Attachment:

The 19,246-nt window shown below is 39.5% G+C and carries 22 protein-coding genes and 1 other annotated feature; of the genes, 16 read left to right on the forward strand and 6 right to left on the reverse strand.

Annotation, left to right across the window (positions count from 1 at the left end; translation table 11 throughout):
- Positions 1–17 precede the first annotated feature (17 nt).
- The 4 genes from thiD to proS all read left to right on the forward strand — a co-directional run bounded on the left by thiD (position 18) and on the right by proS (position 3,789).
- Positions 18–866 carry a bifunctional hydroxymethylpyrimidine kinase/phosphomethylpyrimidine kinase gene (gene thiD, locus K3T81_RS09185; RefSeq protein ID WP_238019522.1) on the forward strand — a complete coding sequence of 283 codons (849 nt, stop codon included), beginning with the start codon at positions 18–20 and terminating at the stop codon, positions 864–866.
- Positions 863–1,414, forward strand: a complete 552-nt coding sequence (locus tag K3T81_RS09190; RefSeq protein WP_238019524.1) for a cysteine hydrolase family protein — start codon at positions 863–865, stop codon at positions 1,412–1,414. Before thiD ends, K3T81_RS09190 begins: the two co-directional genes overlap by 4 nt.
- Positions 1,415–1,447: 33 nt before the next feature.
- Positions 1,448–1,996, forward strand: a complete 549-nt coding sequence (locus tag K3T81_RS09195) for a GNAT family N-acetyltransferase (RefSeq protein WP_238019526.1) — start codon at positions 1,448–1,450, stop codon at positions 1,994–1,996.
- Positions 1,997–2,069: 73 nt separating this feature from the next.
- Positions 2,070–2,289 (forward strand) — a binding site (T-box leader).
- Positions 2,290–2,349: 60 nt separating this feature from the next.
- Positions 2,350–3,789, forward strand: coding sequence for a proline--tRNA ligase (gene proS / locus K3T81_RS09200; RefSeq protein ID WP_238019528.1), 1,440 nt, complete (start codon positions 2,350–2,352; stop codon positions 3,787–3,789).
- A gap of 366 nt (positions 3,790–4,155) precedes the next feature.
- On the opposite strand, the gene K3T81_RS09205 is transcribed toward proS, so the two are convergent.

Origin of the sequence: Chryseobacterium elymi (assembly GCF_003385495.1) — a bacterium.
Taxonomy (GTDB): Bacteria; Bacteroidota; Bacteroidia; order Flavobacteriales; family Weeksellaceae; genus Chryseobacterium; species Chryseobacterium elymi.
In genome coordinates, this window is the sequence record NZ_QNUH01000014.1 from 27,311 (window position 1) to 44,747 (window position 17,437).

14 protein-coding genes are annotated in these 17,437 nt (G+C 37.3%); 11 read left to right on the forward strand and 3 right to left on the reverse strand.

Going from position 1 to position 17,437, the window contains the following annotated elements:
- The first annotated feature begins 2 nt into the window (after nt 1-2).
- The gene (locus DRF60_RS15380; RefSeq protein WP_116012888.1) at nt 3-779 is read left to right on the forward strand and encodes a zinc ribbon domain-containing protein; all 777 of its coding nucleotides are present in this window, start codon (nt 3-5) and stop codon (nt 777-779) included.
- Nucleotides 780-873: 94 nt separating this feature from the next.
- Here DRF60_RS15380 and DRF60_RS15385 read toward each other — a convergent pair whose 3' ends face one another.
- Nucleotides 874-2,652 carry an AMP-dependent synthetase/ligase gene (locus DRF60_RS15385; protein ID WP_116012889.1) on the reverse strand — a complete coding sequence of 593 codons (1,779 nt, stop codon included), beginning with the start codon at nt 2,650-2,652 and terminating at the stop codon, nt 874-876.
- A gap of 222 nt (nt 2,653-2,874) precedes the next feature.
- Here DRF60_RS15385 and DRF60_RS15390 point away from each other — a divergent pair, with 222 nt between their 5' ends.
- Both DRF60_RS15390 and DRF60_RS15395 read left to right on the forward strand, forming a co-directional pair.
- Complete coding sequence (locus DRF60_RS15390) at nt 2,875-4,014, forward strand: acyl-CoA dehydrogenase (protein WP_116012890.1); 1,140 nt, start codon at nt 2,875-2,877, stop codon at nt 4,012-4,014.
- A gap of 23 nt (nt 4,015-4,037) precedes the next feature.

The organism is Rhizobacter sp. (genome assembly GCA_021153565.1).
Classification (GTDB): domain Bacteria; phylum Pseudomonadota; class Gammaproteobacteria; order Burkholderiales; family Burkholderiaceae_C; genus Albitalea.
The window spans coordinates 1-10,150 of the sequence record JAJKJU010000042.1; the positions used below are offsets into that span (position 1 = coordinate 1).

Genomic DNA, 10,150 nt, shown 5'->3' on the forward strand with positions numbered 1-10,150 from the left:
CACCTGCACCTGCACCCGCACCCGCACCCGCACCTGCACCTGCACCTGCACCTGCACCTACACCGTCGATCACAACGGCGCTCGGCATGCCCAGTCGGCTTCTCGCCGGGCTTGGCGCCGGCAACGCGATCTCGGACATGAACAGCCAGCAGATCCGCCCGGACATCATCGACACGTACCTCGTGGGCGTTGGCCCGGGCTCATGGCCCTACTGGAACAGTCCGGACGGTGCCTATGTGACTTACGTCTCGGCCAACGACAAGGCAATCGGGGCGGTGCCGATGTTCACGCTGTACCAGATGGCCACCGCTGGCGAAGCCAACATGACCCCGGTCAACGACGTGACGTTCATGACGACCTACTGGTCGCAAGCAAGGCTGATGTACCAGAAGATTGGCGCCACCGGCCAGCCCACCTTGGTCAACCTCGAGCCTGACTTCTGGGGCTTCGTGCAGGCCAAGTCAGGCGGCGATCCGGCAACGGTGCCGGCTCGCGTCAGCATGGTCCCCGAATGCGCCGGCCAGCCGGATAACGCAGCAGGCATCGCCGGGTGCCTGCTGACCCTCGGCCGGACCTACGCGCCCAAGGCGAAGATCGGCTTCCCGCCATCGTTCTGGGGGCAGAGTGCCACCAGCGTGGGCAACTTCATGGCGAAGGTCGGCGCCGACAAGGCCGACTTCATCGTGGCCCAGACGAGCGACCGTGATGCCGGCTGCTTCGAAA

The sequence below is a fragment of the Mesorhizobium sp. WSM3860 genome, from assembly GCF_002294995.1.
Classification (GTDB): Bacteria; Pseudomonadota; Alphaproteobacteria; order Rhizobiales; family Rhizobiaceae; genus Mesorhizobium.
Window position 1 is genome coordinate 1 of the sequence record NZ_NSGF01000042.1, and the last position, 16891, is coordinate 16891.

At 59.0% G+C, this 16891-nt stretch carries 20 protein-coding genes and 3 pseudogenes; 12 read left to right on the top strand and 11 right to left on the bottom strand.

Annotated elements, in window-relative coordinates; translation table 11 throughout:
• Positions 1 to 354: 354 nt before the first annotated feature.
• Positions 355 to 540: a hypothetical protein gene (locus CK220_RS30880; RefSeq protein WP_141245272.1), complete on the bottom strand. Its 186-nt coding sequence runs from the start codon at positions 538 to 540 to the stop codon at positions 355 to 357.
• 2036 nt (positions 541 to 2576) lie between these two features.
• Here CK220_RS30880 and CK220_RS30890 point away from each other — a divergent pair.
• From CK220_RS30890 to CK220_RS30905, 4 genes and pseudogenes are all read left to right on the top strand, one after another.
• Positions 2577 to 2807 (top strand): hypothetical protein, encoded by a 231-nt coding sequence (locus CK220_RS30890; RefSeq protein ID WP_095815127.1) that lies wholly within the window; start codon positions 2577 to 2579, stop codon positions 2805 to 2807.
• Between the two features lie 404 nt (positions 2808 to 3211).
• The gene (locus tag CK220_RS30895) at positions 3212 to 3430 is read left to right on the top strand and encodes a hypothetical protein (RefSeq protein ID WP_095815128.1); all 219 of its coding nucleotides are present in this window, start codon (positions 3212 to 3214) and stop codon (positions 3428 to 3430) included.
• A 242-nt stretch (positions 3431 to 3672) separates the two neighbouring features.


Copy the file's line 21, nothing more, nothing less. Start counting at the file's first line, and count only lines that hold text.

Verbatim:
- The gene (locus DRF60_RS15380; RefSeq protein WP_116012888.1) at nt 3-779 is read left to right on the forward strand and encodes a zinc ribbon domain-containing protein; all 777 of its coding nucleotides are present in this window, start codon (nt 3-5) and stop codon (nt 777-779) included.